On ‎02‎/‎08‎/‎2019 at 15:22, RMM1 said:

 

There is also a documentary on Gwen Verdon on BBC4 this Saturday 3rd August at 10.30pm Merely Marvelous - The Dancing Genius of Gwen Verdon.

 

On ‎02‎/‎08‎/‎2019 at 17:16, alison said:

I'd seen an article about it, but hadn't realized that it was a) TV rather than cinema, and b) on the BBC, so thanks, both of you.

 

On ‎02‎/‎08‎/‎2019 at 17:41, Pas de Quatre said:

Wow - although I am a classical dancer and teacher through and through, I love Fosse's work.  Thanks for posting this.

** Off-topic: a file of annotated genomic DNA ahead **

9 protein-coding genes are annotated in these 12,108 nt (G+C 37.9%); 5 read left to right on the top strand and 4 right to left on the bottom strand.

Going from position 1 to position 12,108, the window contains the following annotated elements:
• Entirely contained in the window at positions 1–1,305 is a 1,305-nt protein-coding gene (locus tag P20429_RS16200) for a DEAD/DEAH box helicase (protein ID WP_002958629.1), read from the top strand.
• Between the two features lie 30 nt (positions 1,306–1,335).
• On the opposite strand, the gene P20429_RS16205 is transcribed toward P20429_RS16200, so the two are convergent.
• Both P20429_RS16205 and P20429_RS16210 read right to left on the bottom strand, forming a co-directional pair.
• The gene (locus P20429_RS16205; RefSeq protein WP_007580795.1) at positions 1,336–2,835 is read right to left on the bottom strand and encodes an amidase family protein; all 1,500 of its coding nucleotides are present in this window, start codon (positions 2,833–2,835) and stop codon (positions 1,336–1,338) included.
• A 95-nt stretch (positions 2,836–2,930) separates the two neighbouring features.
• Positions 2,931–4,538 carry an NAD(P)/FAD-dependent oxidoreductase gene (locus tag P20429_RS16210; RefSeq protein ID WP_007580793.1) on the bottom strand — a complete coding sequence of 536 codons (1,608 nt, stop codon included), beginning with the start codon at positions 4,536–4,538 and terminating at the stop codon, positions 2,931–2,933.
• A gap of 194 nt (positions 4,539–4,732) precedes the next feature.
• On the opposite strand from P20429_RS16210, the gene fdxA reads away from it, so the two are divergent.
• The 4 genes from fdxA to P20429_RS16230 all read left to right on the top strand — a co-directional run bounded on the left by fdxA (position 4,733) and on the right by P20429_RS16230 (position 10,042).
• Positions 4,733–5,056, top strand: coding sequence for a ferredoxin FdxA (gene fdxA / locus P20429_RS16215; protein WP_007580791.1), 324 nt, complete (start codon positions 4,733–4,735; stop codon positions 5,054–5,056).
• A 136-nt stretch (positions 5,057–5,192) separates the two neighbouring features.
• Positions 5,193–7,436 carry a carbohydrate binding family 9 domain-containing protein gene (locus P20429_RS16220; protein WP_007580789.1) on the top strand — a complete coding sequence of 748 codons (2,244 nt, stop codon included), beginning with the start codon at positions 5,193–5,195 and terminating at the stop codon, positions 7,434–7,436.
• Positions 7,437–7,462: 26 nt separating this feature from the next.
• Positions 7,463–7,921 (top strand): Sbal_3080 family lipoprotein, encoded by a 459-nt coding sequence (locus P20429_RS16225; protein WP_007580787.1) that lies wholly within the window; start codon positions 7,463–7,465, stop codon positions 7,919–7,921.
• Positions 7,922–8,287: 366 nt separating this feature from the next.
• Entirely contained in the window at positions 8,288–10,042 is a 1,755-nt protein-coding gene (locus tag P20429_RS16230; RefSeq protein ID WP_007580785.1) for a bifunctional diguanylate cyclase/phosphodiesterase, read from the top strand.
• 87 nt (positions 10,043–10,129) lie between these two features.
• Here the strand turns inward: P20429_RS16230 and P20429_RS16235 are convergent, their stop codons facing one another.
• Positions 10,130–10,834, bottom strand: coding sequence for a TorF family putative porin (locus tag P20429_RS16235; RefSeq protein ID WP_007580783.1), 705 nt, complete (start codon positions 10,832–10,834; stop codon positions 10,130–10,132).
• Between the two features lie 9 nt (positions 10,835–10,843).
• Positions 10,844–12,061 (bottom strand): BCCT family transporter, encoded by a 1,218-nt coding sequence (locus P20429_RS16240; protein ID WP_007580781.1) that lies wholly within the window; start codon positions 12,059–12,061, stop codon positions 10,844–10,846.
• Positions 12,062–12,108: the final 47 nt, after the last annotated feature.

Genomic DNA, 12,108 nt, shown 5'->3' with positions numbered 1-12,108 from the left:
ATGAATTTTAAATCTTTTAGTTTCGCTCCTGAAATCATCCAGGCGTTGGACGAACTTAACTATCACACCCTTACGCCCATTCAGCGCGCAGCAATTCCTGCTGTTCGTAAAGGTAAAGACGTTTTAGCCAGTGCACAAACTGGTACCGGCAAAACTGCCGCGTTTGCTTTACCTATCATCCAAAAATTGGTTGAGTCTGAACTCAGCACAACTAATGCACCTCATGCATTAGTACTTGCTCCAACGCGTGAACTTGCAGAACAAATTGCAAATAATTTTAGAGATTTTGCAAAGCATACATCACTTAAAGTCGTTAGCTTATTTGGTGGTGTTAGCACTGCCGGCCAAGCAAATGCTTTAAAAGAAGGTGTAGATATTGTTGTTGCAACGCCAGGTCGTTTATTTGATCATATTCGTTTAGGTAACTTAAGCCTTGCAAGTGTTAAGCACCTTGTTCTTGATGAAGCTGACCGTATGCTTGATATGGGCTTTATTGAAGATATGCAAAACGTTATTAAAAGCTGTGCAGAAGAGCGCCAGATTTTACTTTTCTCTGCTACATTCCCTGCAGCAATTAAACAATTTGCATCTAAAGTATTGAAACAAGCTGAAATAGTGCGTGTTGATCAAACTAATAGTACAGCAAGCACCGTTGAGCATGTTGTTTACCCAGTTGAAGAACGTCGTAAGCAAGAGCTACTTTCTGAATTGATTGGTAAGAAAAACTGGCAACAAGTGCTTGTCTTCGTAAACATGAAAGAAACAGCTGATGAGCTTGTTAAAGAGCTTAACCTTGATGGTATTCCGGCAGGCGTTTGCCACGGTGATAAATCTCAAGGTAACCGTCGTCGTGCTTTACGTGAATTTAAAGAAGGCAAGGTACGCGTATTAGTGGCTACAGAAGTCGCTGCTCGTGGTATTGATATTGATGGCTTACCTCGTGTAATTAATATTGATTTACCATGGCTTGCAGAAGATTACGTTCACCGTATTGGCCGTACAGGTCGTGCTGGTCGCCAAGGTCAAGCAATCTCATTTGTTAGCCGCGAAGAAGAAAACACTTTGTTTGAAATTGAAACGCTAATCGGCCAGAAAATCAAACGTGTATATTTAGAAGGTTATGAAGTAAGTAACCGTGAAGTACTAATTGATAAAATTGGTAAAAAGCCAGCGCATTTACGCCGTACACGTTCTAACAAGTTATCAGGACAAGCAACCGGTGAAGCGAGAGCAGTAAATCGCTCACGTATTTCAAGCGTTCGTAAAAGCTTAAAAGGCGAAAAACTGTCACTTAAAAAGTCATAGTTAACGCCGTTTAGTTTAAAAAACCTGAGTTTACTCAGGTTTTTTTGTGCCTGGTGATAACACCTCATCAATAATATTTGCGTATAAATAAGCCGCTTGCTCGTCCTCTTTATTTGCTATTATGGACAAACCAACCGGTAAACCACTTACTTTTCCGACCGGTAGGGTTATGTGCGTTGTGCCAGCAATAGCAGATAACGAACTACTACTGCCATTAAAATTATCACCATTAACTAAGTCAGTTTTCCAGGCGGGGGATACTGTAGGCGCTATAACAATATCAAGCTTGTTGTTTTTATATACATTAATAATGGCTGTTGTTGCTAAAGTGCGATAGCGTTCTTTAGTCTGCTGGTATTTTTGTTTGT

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On ‎25‎/‎08‎/‎2019 at 21:43, alison said:

Unfortunately, my recorder doesn't seem to have recorded this.  I have the first episode(s?), then, I think, nothing :( 

 

It didn't, despite clearly telling me, when I tried to re-set it, that it was set to record the whole series :(  Oh well, guess I'll have to iPlayer the rest of it, if I can.

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Just watched tonight's BRILLIANT episode - the penultimate - of Fosse/Verdon.  What a thrill.  Do catch it if you can.